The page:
The challenges caused by the depletion of fossil fuel sources and the volatility of oil prices has lead to the increasing pressure on the next generation of industry [1]. To cope with the pressure, it is imperative to manufacture renewable materials, transportation fuels and chemicals to supplement or replace those derived from petroleum [2]. As the sustainable alternative with low cost and great renewability, biomass resources draw significant attention to the potential manufacturing biofuels and chemicals, especially lignocellulose biomass. Distributing in many kinds of plants, lignocellulose is mainly composed of carbohydrate polymers (cellulose and hemicelluloses) and polyphenol-based lignin [3]. It is insoluble in conventional solvents due to the complicated structures and the complex linkages among different components, thus limiting its application and making it underutilized. Challenges associated with the insolubility can be resolved by the derivatization of lignocellulose. Esterification is one of the most common derivatization reactions of lignocellulose. Until now, heterogeneous esterification of lignocellulose has been investigated for several decades [4]. The acylation reagent could only react with the hydroxyls on lignocellulose surface, consequently resulting in nonuniform product. Besides, heterogeneous processes are associated with limitations including side reactions, longer time, corrosion and appreciable degradation [5,6].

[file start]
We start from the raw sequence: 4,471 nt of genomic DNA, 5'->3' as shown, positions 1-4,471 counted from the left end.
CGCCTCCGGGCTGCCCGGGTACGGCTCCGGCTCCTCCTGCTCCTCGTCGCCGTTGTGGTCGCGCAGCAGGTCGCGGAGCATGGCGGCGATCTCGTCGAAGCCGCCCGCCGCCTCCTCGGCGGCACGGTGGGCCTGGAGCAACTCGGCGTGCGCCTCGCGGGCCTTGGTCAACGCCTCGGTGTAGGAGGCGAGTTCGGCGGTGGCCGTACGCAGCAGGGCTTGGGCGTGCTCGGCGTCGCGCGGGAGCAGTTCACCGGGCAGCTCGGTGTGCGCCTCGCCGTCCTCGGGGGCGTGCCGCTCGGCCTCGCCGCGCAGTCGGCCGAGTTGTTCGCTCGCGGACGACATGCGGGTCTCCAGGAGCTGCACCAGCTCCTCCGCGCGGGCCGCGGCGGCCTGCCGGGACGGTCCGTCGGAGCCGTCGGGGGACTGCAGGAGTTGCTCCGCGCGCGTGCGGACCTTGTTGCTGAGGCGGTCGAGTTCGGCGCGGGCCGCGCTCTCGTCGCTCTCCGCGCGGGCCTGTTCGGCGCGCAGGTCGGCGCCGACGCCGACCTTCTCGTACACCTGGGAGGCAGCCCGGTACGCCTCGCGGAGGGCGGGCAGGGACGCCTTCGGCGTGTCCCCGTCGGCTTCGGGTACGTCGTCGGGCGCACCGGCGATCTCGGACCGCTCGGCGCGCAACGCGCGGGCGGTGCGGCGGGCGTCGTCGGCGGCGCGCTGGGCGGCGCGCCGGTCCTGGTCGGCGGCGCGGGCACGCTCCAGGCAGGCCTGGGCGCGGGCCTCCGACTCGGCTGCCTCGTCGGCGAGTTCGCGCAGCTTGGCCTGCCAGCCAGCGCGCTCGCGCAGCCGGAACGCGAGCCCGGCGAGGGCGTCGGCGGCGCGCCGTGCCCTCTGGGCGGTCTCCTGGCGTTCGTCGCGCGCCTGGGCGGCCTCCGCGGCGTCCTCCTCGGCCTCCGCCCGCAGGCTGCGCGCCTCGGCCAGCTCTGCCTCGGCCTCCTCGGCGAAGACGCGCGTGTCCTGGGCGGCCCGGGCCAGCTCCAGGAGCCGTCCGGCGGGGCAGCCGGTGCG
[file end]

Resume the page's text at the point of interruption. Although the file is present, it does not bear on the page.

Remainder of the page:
As the alternative procedure to heterogeneous processes, homogeneous esterification of lignocellulose in appreciate media is still subject of ongoing research. It not only provides the opportunities to obtain the effective control of the percentage of substitution (PS), and distribution and uniformity of the functional groups, but also creates more options to induce novel and functional groups [7]. Currently, the dissolution of lignocellulose has been accomplished in dimethyl sulfoxide (DMSO)/N-methylimidazole, DMSO/lithium chloride, ionic liquids (ILs), DMSO/tetrabutylammonium fluoride, and so on [8,9,10]. Compared with other solvents, ILs have received special attention due to the negligible vapor pressure, thermal and chemical stability, and designability [11]. Among various ILs, imidazium-based ILs can effectively dissolve lignocellulose and allow efficient homogeneous synthesis of lignocellulose esters [12,13]. Homogeneous acetylation of Norway spruce was investigated in three imidazium-based ILs, including 1-butyl-3-methylimidazolium chloride (BmimCl), 1-allyl-3-methylimidazolium chloride (AmimCl), and 1-benzyl-3-methylimidazolium chloride (BnmimCl) [14].